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Release 0.9.0 - Release
Jul 17th 2000 Mike Phillips
1.2.0 - Final
Feb 17th 2002 Mike Phillips
Updated for submission to the 2.4.x kernel.
Terry Murphy from 3Com for tech docs and support,
Adam D. Ligas for testing the driver.
This driver will NOT work with the 3C339 Token Ring cards, you need
to use the tms380 driver instead.
The driver accepts three options: ringspeed, pkt_buf_sz and message_level.
These options can be specified differently for each card found.
ringspeed: Has one of three settings 0 (default), 4 or 16. 0 will
make the card autosense the ringspeed and join at the appropriate speed,
this will be the default option for most people. 4 or 16 allow you to
explicitly force the card to operate at a certain speed. The card will fail
if you try to insert it at the wrong speed. (Although some hubs will allow
this so be *very* careful). The main purpose for explicitly setting the ring
speed is for when the card is first on the ring. In autosense mode, if the card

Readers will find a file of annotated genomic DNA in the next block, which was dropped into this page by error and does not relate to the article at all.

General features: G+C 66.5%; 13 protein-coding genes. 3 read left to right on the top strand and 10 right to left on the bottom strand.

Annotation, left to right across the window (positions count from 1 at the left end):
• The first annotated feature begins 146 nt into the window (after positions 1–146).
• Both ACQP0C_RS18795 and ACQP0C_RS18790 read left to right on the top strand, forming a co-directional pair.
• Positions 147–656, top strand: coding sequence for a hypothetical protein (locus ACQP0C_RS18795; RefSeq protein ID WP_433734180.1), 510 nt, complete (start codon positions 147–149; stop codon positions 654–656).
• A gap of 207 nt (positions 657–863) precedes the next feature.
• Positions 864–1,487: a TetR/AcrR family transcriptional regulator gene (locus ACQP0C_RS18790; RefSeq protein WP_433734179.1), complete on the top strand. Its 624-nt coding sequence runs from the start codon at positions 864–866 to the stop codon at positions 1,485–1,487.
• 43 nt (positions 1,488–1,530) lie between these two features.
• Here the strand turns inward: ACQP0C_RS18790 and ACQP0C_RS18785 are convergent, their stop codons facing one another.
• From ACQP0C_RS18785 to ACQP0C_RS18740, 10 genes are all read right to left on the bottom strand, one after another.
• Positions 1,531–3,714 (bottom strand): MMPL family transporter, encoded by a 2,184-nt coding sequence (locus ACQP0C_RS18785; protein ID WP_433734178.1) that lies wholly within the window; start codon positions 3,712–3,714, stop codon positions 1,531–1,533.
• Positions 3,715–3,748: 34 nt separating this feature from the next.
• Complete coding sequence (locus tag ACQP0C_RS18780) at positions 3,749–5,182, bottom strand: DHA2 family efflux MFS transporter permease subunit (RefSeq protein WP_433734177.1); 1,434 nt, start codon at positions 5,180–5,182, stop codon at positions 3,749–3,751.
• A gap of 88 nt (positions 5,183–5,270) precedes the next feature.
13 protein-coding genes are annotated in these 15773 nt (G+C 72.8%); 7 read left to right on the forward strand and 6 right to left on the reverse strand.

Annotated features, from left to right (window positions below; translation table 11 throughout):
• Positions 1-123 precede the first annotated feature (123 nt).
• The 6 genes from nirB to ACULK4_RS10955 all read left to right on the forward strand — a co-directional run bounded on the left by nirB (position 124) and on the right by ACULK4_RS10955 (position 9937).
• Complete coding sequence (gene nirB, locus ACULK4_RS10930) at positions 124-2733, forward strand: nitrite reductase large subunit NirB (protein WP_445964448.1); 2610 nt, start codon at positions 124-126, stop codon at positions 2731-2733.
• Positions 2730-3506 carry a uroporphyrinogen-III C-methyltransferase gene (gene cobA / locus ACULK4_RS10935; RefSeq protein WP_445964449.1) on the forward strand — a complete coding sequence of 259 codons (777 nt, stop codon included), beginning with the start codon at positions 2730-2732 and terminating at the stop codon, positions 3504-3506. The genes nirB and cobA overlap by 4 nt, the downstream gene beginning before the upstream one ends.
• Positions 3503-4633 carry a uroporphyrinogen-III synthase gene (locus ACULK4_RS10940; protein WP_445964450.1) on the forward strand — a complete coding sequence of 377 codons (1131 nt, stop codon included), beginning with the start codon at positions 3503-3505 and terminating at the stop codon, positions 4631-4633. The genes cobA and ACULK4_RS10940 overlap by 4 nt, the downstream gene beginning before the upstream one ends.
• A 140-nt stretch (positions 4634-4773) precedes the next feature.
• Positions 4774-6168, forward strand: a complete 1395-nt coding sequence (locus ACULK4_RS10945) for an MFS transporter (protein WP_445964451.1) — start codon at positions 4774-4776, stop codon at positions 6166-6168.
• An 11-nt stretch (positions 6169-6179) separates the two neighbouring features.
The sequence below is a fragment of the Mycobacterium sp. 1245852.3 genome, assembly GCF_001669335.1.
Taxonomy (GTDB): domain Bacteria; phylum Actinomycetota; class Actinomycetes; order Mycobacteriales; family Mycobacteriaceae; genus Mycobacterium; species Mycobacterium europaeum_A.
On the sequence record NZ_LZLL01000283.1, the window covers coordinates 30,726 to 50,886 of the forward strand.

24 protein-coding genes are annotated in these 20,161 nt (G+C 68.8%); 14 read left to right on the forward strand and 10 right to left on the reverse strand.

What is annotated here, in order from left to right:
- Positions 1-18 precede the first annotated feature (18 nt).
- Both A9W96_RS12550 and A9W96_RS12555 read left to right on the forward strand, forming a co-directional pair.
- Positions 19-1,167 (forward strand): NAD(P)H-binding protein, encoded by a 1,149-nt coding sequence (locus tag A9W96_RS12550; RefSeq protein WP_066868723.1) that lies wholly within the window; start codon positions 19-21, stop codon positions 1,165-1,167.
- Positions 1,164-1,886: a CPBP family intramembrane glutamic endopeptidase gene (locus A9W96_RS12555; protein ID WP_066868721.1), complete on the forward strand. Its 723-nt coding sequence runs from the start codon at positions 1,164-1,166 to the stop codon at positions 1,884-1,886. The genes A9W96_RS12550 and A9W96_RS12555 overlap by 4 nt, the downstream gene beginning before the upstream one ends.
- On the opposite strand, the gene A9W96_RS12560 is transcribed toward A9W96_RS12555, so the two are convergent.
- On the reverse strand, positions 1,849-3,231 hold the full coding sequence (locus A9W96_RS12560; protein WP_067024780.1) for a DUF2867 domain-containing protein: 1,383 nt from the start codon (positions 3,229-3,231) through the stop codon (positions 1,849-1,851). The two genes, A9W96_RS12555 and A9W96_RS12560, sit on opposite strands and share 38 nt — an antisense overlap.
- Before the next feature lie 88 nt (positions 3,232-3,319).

cannot detect any active monitors on the ring it will open at the same speed as
its last opening. This can be hazardous if this speed does not match the speed
you want the ring to operate at.
pkt_buf_sz: This is this initial receive buffer allocation size. This will
default to 4096 if no value is entered. You may increase performance of the
driver by setting this to a value larger than the network packet size, although
the driver now re-sizes buffers based on MTU settings as well.
message_level: Controls level of messages created by the driver. Defaults to 0:
which only displays start-up and critical messages. Presently any non-zero
value will display all soft messages as well. NB This does not turn
debugging messages on, that must be done by modified the source code.
Variable MTU size:
The driver can handle a MTU size up to either 4500 or 18000 depending upon
ring speed. The driver also changes the size of the receive buffers as part
of the mtu re-sizing, so if you set mtu = 18000, you will need to be able
to allocate 16 * (sk_buff with 18000 buffer size) call it 18500 bytes per ring
position = 296,000 bytes of memory space, plus of course anything
necessary for the tx sk_buff's. Remember this is per card, so if you are
building routers, gateway's etc, you could start to use a lot of memory
real fast.
2/17/02 Mike Phillips